Former DJ writes book about his experiences living with mentally ill brother
Mental illness caused Hui Yiu-pun's brother to commit suicide. The former DJ has written a book to help other families with similar struggles, writes Elaine Yau
Hui Yiu-pun, a former DJ at Commercial Radio, vividly recalls the day his mentally ill elder brother killed himself about two years ago.
Hui's brother, Hui Yiu-tung, flew into a violent rage and began hitting their father, so police were called to their home in North Point to bring the situation under control. It wasn't the first time something like this had happened.
"Ever since he was diagnosed [with early psychosis] at the end of secondary school, his condition had been unstable. When I was in Form Six, he struck my parents, so I called the police. He was sent to the mental ward for a month," says Hui.
"That day, he dragged me down from my upper bunk bed and tried to hit me. The noise brought my parents into our room. My dad tried to hold my brother but he hit back.
"Knowing I was his target, I left the flat in my pyjamas and tried to call my sister. My mind was in chaos and couldn't recall her number, and called my brother-in-law.
"After the police came, I got dressed as I had to go to work that morning. As I was hitching up my trousers, there was a loud bang.
"I thought he might have thrown the fridge or bookcase out the window. But it was my brother. The police were still in the living room and my parents were crying hysterically."
Yiu-tung was driven to make a fatal jump by delusions that filled his mind with negative thoughts. He was constantly suspicious, thinking that people were out to harm him.
He thought people on television were badmouthing him behind his back.
Although they were never close, Hui says he tried to get to know his brother before he died.
"He was six years older than me. Unlike my big sister who took good care of me, he was aloof. I had been afraid of him since childhood as he had quite a violent temper even before he developed the illness. We were never friends," he says.
Hui's eyes were opened after reading a booklet published by the rehabilitation centre where his brother had a place in a sheltered workshop. Hui had been invited to contribute a prologue and was shocked to read that his older sibling took part in activities for the mentally disabled.
"He was asked about his experience. From his answers and photo in the booklet, I knew he didn't enjoy any of those activities. I felt sad after learning this because my brother wasn't mentally handicapped and should not have been grouped with those who were," Hui says.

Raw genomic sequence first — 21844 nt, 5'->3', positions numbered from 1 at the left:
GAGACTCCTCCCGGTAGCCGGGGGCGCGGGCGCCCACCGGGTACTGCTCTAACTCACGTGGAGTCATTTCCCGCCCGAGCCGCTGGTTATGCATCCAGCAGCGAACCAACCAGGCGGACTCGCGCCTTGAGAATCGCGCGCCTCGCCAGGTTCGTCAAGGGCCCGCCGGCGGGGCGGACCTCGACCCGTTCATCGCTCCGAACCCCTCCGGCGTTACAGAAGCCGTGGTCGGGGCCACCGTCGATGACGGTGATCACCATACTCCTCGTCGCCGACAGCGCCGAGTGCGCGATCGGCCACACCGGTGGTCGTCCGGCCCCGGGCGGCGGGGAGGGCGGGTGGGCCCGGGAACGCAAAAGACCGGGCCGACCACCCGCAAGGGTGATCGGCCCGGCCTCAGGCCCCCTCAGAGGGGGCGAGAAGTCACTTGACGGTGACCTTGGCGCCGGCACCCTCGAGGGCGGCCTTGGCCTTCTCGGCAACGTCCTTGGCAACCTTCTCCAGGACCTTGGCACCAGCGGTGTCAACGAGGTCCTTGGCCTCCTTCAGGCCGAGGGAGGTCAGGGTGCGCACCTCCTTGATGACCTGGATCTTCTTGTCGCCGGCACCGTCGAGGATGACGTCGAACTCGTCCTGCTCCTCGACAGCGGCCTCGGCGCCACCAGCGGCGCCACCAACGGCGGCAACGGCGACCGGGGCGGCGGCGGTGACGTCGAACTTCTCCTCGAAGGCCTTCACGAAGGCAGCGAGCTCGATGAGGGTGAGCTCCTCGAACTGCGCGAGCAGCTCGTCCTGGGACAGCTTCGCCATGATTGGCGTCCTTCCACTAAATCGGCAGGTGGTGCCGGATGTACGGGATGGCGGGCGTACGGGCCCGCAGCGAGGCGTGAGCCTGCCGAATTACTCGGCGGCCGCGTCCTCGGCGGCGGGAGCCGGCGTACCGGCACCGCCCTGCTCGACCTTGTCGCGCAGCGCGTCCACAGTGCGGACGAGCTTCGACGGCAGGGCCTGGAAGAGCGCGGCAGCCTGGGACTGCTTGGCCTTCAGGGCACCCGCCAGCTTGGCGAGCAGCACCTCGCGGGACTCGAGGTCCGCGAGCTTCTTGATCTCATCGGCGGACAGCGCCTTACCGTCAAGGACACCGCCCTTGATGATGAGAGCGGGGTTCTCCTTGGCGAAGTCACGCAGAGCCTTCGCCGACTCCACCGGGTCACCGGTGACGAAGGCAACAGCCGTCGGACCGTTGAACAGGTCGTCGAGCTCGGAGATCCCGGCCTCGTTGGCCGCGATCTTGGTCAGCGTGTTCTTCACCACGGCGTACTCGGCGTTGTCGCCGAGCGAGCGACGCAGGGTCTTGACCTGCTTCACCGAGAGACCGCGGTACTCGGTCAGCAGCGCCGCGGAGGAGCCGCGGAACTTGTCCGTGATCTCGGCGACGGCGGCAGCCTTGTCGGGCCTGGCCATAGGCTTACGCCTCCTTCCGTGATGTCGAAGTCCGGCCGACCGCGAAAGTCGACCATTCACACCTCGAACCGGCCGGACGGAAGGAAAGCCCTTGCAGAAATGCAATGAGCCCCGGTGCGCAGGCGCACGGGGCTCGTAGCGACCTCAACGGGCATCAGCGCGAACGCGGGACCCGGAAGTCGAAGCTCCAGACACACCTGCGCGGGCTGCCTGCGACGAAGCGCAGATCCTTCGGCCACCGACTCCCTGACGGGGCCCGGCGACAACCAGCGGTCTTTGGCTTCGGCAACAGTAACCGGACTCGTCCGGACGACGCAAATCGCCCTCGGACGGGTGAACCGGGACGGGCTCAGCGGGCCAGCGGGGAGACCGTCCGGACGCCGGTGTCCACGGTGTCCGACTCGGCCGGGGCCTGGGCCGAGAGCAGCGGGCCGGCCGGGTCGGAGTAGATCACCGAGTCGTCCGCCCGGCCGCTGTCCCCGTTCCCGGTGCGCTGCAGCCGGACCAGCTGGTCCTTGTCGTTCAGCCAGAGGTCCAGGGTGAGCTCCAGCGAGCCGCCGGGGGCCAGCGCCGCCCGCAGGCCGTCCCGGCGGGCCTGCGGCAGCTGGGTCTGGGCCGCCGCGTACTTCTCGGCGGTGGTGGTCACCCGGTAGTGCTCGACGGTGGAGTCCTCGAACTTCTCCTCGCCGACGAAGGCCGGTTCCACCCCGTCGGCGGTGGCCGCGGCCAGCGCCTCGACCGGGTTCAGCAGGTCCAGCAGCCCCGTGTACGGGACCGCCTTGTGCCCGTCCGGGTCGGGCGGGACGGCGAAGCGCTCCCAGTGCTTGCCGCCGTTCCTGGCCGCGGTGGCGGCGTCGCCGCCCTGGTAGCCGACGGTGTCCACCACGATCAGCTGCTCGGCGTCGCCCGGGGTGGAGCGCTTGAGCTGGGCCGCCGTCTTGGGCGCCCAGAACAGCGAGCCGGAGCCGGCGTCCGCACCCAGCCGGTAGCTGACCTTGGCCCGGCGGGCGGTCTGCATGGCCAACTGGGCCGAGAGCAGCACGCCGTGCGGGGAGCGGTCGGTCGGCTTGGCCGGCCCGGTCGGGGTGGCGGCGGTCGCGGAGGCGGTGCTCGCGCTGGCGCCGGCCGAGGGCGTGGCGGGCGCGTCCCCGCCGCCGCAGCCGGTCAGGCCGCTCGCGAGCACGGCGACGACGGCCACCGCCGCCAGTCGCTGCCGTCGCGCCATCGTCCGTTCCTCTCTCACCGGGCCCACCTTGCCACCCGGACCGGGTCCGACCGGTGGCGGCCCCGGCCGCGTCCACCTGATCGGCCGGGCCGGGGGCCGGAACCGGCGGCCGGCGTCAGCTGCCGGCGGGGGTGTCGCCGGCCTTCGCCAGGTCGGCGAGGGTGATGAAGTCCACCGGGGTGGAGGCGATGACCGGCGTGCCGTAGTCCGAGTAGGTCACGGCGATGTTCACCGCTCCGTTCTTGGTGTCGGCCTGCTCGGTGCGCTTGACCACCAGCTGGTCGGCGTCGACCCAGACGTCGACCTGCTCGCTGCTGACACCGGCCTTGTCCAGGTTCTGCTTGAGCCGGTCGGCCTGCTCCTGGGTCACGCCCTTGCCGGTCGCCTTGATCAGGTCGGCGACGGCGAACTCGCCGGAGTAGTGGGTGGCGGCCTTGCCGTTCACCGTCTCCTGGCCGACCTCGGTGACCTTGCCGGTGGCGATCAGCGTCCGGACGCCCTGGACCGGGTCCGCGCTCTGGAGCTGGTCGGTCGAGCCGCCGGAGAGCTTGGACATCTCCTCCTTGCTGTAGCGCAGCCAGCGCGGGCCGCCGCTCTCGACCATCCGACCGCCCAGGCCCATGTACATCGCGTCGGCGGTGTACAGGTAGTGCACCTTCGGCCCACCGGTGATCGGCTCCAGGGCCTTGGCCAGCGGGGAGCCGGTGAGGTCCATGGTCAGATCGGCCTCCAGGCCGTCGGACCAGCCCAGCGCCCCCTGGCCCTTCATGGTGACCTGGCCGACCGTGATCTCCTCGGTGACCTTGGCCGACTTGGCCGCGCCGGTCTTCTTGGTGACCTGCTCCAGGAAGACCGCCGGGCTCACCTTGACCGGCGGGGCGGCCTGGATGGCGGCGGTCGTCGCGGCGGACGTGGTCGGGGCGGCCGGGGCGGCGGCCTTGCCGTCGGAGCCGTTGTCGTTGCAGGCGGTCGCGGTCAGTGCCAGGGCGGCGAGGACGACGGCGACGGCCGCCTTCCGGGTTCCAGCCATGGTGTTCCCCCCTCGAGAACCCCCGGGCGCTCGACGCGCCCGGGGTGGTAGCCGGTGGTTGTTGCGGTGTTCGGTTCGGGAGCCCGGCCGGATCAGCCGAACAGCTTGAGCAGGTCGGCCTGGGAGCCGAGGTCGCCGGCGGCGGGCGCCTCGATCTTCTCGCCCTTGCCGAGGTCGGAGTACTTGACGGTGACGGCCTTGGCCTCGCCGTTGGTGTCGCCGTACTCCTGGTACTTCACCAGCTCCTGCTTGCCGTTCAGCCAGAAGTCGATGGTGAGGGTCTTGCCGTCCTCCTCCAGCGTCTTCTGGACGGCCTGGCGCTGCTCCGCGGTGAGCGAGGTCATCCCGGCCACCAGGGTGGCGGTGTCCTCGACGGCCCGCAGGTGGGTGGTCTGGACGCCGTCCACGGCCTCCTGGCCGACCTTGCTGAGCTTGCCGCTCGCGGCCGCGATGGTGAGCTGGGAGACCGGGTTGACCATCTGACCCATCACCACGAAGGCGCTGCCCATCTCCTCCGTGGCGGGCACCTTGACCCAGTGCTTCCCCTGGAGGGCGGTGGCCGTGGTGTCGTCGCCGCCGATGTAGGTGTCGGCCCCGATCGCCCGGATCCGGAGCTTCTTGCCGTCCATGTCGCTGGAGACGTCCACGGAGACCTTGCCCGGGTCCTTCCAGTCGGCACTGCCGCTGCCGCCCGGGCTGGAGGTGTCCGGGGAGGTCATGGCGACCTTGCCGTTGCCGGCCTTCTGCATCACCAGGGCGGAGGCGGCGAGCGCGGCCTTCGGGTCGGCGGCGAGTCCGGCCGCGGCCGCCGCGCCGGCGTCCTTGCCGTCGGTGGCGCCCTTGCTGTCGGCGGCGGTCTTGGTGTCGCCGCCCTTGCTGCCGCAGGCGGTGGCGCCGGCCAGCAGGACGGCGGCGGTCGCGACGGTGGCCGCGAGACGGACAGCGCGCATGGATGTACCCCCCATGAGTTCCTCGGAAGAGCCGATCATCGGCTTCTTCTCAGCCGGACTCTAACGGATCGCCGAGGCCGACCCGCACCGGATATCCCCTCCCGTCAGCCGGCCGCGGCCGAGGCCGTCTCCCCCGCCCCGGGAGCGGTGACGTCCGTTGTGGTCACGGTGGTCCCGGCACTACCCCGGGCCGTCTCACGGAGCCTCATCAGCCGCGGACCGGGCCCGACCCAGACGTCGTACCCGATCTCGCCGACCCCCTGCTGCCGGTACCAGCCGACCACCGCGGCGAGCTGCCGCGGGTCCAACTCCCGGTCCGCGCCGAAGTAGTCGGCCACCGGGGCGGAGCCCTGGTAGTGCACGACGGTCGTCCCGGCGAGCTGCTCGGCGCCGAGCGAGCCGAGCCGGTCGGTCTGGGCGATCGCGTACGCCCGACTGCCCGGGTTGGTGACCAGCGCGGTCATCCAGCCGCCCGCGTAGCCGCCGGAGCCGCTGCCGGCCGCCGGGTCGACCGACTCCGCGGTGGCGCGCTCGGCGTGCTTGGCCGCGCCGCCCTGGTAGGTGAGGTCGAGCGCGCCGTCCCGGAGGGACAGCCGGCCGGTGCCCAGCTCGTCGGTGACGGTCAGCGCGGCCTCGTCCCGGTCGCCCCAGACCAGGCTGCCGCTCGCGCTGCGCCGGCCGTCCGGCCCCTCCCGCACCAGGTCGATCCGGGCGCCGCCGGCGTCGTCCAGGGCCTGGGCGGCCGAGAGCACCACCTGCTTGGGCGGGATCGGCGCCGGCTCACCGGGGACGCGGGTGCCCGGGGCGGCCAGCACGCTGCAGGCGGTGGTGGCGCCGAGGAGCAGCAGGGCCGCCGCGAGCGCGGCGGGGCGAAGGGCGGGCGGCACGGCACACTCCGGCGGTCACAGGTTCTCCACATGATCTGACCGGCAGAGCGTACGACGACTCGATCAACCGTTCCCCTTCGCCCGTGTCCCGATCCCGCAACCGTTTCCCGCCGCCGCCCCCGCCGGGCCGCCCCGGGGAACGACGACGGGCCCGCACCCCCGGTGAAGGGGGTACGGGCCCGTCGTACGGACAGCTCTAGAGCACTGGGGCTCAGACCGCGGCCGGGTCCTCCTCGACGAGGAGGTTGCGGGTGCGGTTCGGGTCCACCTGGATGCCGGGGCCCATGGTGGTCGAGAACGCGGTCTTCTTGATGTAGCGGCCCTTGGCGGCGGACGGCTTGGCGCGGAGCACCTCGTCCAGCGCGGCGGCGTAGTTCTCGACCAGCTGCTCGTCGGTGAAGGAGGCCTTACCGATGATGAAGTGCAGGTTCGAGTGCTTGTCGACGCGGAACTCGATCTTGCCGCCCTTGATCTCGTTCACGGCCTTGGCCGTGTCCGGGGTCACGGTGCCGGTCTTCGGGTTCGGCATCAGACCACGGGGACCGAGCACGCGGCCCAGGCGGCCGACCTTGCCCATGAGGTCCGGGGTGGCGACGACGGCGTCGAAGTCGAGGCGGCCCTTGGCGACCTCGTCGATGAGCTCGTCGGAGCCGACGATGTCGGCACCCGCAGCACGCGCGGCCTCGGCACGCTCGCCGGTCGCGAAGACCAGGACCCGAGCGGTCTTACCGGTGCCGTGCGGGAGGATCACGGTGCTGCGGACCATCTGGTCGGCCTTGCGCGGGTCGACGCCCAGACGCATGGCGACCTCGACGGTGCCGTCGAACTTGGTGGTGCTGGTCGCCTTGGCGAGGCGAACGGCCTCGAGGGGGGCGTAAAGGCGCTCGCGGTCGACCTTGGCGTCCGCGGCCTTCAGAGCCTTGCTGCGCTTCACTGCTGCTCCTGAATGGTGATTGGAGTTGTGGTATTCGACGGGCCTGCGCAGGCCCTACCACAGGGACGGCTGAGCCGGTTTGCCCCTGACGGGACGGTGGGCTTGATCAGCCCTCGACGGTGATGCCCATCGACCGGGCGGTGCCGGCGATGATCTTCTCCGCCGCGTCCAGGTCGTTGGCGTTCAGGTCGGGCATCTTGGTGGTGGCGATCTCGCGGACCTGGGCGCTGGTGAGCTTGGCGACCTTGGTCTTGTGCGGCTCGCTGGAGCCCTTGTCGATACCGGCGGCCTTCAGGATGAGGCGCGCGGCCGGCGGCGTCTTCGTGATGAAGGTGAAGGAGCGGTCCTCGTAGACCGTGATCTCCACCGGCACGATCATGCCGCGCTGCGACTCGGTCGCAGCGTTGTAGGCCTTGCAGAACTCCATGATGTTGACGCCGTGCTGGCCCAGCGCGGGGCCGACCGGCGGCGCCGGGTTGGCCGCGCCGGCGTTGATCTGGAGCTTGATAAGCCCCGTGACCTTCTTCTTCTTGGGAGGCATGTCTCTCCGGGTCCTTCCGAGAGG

"He spent eight hours in the centre every day for four years. Until then, I never thought about what he actually did there. I just felt relieved that he was being taken care of. After writing the prologue, I wanted to try to understand him more.
"I never saw him as a responsibility of mine. [Helping him] was never an issue on my mind. But since he died, I no longer have the chance to do that. It's too late," he says.
Yiu-tung had lost touch with reality and suffered from symptoms that made it impossible for him to retain a stable job and social life.
He topped his school in Form Three. But as the symptoms began to emerge a year later, his grades dropped and he failed to finish his sub-degree programme.
"He lost concentration and became forgetful. He would have hallucinations and hear things. He used to lose his ID in Macau and get sent back to Hong Kong by police. No one in the family knew anything about early psychosis then. My parents even had rituals conducted for him," Hui says.
"When he was first struck by the illness, many of his secondary school classmates visited him. But as the years passed, he lost contact with all of them. He didn't have a single friend. He couldn't hold a job for long as he couldn't stand pressure."
In the final few years before he jumped to his death at the age of 37, Yiu-tung was reduced to a reclusive depressive who lost his appetite. "After he fell ill, we didn't go on any family trips together," Hui remembers.
"But in 2008, after I completed my masters in intercultural studies, our family went to Shanghai for the first time. He still chatted casually with us then. After that, he stopped eating snacks and lost weight.
"Thinking back now, I think the weight loss was related to depression. He stopped going to restaurants with us at the weekend and hid in his room most of the time. Later, we didn't even share dinner together.
"He finished eating within five minutes and left the table immediately. In the two years before his death, he didn't say anything at all," says Hui.
Now a freelance writer, Hui volunteers at the Early Psychosis Foundation to help support recovering patients and their families.
"I was invited by psychiatrists to give a talk. I learned more about the condition after my brother's death. Before I just knew about it as somebody living with a patient suffering from the condition," he says.
Writing the book has been a cathartic for Hui, but he also hopes the book will encourage families attempting to manage a loved one with psychosis.
"I want to tell them not to suppress their unhappy feelings," he says. "It's natural for family members, who are exposed to their frequent outbursts, to see them as problems, instead of human beings with feelings.
"Although their mental problems might never be solved, family members should not avoid them. We should give them unconditional love.
"If I could turn back the clock, I would share more of my life with him," he says.